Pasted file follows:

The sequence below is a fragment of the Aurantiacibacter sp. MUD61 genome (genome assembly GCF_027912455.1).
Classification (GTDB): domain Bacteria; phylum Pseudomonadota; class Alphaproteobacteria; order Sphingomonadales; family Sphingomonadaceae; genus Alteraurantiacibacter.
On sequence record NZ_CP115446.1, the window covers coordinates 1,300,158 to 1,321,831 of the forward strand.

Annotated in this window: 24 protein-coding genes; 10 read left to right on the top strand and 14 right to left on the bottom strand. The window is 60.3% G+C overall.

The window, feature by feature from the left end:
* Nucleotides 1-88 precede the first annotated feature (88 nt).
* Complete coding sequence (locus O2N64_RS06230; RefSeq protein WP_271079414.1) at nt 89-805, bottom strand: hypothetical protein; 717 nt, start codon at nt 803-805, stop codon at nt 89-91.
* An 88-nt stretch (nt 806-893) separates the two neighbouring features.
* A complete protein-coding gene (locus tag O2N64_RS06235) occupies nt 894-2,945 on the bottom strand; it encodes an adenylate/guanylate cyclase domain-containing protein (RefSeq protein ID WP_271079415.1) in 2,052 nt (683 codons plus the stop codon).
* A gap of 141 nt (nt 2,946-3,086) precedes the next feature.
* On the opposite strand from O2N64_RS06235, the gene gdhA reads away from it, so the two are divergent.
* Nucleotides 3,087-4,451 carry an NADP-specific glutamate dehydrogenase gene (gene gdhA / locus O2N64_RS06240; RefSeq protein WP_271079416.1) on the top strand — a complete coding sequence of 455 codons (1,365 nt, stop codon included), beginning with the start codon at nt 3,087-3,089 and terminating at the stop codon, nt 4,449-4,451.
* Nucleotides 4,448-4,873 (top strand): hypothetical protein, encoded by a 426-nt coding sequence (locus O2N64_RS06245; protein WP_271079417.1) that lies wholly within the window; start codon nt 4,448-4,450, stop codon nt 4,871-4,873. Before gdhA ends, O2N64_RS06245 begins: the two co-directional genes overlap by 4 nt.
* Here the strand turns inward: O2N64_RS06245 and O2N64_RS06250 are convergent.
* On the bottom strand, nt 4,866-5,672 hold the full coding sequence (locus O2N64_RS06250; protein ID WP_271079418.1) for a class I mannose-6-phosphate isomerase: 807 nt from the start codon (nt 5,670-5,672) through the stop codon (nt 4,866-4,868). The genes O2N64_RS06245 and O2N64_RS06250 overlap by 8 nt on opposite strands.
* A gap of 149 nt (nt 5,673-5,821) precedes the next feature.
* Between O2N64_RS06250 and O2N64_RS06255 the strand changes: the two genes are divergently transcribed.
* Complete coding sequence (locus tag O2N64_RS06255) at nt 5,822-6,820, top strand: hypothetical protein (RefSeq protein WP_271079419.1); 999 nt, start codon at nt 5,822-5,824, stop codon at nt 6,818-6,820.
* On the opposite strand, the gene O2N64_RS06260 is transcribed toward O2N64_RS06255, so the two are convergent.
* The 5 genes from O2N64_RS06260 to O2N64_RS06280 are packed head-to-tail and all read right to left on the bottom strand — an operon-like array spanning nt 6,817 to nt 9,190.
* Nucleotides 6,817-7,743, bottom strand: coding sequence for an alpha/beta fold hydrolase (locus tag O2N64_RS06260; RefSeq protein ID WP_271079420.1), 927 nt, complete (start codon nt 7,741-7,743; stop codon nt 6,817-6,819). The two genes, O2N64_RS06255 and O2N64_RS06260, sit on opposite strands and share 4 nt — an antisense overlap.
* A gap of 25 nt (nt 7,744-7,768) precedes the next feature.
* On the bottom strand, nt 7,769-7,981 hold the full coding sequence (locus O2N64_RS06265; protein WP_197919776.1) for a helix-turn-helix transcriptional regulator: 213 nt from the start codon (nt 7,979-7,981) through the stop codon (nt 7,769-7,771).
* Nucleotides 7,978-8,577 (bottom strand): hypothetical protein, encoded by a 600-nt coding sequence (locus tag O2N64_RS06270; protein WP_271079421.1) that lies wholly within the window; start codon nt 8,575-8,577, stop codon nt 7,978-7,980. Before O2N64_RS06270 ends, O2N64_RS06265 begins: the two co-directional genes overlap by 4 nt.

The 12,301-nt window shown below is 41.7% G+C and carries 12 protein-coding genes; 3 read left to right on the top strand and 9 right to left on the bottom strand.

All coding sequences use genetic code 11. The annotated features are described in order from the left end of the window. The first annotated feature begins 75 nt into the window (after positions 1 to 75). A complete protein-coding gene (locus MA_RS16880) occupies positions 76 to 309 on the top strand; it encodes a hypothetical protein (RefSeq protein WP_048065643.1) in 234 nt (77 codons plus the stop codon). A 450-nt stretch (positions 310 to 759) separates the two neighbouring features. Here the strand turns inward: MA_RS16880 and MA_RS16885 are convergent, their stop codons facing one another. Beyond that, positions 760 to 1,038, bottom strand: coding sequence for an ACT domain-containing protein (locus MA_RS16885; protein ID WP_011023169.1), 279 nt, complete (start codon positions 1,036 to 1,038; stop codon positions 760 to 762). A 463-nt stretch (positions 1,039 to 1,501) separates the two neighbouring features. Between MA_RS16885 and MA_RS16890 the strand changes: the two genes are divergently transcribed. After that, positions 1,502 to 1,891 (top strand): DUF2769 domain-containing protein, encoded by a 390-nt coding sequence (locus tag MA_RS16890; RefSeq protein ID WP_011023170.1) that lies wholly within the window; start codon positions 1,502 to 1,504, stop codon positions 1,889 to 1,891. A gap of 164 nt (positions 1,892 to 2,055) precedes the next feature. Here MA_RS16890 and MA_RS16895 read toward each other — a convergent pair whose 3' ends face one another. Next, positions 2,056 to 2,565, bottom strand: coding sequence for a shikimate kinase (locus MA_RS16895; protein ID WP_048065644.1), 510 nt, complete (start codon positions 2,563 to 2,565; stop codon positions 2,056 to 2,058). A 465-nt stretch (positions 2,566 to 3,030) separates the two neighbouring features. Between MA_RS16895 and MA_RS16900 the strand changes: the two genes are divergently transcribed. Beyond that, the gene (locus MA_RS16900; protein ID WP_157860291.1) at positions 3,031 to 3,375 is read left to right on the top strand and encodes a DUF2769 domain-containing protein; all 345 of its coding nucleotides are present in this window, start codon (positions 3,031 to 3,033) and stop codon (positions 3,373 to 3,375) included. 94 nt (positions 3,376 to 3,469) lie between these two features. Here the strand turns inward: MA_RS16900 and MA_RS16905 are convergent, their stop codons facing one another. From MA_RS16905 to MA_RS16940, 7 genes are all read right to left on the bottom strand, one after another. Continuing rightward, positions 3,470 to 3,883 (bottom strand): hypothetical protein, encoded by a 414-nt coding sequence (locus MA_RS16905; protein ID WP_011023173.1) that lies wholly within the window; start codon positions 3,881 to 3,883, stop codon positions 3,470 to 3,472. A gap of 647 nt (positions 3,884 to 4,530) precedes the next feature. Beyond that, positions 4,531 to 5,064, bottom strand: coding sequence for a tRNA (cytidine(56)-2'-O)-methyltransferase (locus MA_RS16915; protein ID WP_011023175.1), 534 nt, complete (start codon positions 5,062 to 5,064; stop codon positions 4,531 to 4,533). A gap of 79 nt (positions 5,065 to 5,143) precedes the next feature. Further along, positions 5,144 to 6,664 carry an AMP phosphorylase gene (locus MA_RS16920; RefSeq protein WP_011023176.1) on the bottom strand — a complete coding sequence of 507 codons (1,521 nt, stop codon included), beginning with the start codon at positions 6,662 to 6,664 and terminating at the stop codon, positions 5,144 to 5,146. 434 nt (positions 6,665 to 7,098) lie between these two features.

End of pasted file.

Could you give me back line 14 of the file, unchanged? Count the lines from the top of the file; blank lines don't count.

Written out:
* Here the strand turns inward: O2N64_RS06245 and O2N64_RS06250 are convergent.